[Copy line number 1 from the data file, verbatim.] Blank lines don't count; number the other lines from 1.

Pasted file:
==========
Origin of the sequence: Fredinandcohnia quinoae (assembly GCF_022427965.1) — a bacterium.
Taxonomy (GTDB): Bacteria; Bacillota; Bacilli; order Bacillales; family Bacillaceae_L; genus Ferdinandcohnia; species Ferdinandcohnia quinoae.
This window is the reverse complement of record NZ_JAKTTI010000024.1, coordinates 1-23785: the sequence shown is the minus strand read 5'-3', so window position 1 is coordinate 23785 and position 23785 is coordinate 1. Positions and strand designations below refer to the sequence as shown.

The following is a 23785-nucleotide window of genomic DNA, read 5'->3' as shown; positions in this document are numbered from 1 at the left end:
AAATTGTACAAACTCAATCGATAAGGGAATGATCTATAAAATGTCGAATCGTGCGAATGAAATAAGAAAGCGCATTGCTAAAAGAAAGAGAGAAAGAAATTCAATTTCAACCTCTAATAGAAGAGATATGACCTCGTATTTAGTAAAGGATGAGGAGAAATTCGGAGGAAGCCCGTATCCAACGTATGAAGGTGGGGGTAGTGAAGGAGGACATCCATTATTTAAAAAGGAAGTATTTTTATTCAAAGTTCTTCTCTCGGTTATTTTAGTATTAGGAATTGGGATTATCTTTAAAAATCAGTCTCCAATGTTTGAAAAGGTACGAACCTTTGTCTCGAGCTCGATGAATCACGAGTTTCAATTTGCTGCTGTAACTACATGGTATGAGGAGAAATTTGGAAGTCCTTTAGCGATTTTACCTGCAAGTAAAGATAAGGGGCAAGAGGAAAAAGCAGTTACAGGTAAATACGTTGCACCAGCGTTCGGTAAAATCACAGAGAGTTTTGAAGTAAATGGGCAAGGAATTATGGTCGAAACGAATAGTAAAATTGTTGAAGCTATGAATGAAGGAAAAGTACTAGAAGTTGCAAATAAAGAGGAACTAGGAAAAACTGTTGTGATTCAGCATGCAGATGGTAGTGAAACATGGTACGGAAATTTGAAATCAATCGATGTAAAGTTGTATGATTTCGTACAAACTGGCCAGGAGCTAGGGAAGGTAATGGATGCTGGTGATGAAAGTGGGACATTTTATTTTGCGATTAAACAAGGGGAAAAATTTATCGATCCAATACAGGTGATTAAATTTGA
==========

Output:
Origin of the sequence: Fredinandcohnia quinoae (assembly GCF_022427965.1) — a bacterium.